Habitus of the male of Incestophantes shetekaurii Otto & Tanasevitch 2015
Otto, S. & Tanasevitch, A.V. (2015): A new Incestophantes Tanasevitch, 1992 from the high mountains of the Caucasus Major (Arachnida: Aranei: Linyphiidae). Arthropoda Selecta 24(1): 107-112 (PDF)
Chimghisklde Ridge in Assa Valley (Khevsureti) – with alpine scree as the habitat of the new species.
Abstract: The new species, Incestophantes shetekaurii sp.n., is described from the high mountains of the Caucasus Major (Georgia, 2500 m a.s.l.). This new species is similar to the European-West Siberian I. crucifer (Menge, 1866) and to the Crimean I. australis Gnelitsa, 2009, but differs noticeably in the details of the genitalia in both sexes. The generic position of Bolyphantes lagodekhensis (Tanasevitch, 1990), and its differences to I. shetekaurii sp.n., is briefly discussed and illustrated.
Chaladze, G., S. Otto & S. Tramp (2014): A spider diversity model for the Caucasus Ecoregion. Journal of Insect Conservation 18(3): 407-416 DOI 10.1007/s10841-014-9649-1 PDF
Species richness distribution of all species with a valid distribution model across the study area. Darker shades indicate higher predicted numbers of species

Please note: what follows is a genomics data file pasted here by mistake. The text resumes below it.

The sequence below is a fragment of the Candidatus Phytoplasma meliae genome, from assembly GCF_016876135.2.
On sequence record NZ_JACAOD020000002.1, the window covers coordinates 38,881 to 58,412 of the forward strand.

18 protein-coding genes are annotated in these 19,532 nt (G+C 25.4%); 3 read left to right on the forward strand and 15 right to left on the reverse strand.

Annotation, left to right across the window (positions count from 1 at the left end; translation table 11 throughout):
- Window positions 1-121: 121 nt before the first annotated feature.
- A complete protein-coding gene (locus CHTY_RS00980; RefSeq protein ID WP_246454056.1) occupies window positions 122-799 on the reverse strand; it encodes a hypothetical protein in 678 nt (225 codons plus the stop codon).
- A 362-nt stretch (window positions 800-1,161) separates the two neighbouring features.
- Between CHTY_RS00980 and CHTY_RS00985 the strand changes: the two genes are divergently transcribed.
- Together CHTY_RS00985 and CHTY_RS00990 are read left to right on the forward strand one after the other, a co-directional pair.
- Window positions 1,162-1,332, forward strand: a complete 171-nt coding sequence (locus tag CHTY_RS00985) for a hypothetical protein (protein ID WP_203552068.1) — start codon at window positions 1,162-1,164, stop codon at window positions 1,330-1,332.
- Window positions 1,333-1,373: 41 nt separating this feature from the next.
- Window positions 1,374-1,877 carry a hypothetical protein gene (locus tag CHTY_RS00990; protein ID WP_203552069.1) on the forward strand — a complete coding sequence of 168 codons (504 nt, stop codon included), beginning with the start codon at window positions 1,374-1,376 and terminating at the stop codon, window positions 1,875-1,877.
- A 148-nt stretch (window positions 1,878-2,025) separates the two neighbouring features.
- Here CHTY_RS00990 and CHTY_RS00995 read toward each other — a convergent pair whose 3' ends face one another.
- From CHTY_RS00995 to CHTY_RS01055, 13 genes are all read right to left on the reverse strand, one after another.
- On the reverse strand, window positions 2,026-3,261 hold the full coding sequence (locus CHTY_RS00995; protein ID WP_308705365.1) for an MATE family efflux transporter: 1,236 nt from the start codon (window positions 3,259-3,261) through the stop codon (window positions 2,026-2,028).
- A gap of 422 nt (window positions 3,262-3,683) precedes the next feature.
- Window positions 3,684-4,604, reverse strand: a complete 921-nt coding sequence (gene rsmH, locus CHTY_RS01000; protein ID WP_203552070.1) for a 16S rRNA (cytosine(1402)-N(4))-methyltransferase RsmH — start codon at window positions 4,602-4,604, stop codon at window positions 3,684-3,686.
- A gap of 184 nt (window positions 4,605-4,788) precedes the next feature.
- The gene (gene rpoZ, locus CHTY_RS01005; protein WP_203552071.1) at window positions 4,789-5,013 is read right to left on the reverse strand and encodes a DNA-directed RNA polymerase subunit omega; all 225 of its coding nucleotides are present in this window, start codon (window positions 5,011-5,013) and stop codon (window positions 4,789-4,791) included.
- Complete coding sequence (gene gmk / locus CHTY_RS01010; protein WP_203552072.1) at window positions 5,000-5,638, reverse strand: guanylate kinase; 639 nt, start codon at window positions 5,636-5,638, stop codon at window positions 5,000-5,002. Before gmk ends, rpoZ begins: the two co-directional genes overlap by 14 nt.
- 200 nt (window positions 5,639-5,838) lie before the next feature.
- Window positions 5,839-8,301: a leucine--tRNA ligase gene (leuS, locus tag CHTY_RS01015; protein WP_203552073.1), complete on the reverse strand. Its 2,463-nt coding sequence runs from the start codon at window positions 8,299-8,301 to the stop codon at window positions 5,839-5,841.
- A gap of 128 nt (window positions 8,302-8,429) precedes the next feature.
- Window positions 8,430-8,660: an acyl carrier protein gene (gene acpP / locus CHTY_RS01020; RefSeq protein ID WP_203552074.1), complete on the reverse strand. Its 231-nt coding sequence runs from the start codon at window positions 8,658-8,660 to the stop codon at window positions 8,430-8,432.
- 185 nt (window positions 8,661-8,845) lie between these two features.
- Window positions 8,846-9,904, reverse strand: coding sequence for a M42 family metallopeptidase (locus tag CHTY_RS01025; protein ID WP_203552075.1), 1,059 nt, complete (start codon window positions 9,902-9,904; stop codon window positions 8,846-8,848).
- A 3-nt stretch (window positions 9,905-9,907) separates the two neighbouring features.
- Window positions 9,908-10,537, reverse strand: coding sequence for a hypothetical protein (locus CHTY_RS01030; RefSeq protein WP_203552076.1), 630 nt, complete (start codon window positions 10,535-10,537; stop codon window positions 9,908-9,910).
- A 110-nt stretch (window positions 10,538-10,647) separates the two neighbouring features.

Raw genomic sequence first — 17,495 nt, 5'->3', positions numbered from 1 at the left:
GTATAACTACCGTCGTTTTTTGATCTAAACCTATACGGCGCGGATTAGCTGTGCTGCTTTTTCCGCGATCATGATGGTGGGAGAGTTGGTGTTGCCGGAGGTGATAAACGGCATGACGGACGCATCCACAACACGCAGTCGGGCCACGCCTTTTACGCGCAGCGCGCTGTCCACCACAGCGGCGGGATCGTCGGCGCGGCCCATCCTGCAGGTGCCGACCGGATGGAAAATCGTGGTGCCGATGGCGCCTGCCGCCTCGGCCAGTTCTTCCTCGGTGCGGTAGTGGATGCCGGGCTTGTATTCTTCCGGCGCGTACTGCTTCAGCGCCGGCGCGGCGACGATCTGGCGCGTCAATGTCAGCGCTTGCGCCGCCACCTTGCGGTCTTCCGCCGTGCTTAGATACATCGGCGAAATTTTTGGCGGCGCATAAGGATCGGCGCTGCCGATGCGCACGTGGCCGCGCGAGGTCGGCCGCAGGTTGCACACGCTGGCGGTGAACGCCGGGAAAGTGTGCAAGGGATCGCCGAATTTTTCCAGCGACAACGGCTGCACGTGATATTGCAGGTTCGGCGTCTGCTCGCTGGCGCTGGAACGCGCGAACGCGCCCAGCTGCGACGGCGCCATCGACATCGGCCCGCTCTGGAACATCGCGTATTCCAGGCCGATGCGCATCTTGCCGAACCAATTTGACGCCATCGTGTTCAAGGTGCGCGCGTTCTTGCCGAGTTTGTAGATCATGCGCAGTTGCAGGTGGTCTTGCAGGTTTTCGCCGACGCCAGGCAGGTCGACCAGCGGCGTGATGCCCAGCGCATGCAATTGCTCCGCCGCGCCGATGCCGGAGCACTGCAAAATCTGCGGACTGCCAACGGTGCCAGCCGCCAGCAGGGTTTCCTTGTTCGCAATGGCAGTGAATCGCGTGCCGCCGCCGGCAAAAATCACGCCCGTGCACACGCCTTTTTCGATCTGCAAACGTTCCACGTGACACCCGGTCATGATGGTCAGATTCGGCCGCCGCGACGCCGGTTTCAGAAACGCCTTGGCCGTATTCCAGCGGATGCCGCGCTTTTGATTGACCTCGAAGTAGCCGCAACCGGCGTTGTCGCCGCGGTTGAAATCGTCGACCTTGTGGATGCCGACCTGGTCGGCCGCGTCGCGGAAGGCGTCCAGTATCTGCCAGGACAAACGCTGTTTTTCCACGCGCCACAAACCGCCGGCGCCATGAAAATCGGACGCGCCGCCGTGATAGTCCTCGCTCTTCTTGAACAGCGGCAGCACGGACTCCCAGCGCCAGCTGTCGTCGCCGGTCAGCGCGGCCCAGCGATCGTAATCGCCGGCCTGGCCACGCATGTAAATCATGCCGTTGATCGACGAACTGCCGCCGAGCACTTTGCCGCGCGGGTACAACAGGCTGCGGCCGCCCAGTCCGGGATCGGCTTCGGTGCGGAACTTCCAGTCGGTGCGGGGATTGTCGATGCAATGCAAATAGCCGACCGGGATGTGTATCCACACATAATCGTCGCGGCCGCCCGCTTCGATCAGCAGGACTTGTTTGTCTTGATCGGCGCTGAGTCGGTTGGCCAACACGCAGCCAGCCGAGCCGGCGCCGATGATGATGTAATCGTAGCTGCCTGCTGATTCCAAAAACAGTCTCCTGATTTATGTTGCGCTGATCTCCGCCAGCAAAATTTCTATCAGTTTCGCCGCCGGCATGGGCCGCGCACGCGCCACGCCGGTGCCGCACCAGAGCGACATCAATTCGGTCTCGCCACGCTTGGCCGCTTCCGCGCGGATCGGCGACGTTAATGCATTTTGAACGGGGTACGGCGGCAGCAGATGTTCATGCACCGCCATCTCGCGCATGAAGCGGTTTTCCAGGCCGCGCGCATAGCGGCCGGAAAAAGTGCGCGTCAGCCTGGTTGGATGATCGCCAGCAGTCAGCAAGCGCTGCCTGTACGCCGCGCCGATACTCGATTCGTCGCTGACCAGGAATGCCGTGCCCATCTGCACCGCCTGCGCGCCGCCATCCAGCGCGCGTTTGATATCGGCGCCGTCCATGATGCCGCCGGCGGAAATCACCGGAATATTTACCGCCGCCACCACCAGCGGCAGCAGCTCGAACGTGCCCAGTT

Abstract: Precise information on spatial patterns of species richness and endemic species distribution is important for effective species conservation. In the Caucasus Ecoregion such information is virtually non-existent for invertebrate taxa. Using occurrence data from a large database we calculated species distribution models with the GARP algorithm for 471 spider species to visualize the diversity distribution of spider species in this region. Overall species diversity was highest in mountain forests of the North Caucasus, east-central Georgia, the southern slopes of the eastern Great Caucasus and south-east Azerbaijan. A regression tree analysis Chi squared automatic interaction detector method revealed the mean temperature of the driest quarter and precipitation parameters to be the main environmental factors shaping these patterns. Diversity of endemic species was correlated with overall species diversity but hotspots of endemic species (10+ percent of all species) exists in high-mountain areas, suggesting post-glacial speciation events in the high mountains as the main sources of high endemism in Caucasus. Further information on the spatial distribution of species diversity of invertebrate taxa in the Caucasus Ecoregion is needed to improve conservation efforts in this biodiversity hotspot.
These pages are still in the making. So far, I sketched my research interests and provided (a still crude) publication list together with some information on my educational background.
Come back these days to explore more contents as the site is growing.
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